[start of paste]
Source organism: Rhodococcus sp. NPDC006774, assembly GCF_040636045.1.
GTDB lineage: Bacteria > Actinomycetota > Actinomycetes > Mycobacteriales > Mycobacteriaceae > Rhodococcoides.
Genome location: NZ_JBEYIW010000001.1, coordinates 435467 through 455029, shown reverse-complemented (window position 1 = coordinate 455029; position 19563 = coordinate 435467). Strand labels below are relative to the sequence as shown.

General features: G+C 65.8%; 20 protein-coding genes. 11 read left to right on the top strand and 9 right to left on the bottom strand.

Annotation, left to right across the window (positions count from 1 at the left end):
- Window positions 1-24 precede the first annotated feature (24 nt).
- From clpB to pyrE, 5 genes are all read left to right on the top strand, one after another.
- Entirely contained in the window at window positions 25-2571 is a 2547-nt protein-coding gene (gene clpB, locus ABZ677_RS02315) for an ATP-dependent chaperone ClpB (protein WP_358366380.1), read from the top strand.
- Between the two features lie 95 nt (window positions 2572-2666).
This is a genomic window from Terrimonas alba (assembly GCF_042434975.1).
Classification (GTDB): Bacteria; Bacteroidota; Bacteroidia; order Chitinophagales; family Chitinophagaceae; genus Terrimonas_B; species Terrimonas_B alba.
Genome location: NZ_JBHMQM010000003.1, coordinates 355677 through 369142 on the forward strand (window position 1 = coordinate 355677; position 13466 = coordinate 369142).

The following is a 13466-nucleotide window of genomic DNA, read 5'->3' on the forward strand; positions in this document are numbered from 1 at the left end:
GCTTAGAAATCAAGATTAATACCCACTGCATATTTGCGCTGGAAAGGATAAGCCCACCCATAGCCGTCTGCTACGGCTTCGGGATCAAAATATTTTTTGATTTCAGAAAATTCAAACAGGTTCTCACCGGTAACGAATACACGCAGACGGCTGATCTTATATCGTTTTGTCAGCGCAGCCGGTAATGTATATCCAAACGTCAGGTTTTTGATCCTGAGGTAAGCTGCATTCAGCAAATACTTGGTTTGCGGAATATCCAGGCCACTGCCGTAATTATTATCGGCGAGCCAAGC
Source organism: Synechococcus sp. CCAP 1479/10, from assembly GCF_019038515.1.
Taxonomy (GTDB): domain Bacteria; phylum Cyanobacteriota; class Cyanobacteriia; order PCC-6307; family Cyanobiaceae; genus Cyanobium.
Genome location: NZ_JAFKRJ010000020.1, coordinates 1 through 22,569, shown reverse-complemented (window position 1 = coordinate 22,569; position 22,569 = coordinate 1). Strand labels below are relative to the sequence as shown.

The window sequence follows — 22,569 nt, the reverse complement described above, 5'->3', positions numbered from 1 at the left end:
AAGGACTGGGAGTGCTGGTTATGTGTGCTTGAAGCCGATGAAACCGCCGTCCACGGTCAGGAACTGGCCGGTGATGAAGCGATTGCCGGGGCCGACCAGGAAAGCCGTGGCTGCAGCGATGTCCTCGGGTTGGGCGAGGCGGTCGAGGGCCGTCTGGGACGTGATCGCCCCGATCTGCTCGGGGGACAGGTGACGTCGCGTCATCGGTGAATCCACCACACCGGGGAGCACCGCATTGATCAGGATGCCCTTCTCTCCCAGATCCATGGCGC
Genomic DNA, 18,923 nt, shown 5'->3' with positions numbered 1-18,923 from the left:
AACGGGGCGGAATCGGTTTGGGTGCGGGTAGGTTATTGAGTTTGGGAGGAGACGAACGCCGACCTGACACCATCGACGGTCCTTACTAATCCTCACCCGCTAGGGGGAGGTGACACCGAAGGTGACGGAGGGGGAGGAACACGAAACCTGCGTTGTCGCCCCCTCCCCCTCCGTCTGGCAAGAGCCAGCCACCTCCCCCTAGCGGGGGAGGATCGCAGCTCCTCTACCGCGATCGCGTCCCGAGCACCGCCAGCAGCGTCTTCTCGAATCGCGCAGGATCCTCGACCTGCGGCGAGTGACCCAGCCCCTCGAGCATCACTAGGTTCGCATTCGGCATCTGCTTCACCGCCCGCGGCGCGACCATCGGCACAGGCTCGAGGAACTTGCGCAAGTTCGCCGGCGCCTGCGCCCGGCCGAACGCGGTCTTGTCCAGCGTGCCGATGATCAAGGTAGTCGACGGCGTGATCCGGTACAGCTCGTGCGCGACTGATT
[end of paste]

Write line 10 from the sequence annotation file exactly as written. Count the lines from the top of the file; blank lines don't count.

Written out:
This is a genomic window from Terrimonas alba (assembly GCF_042434975.1).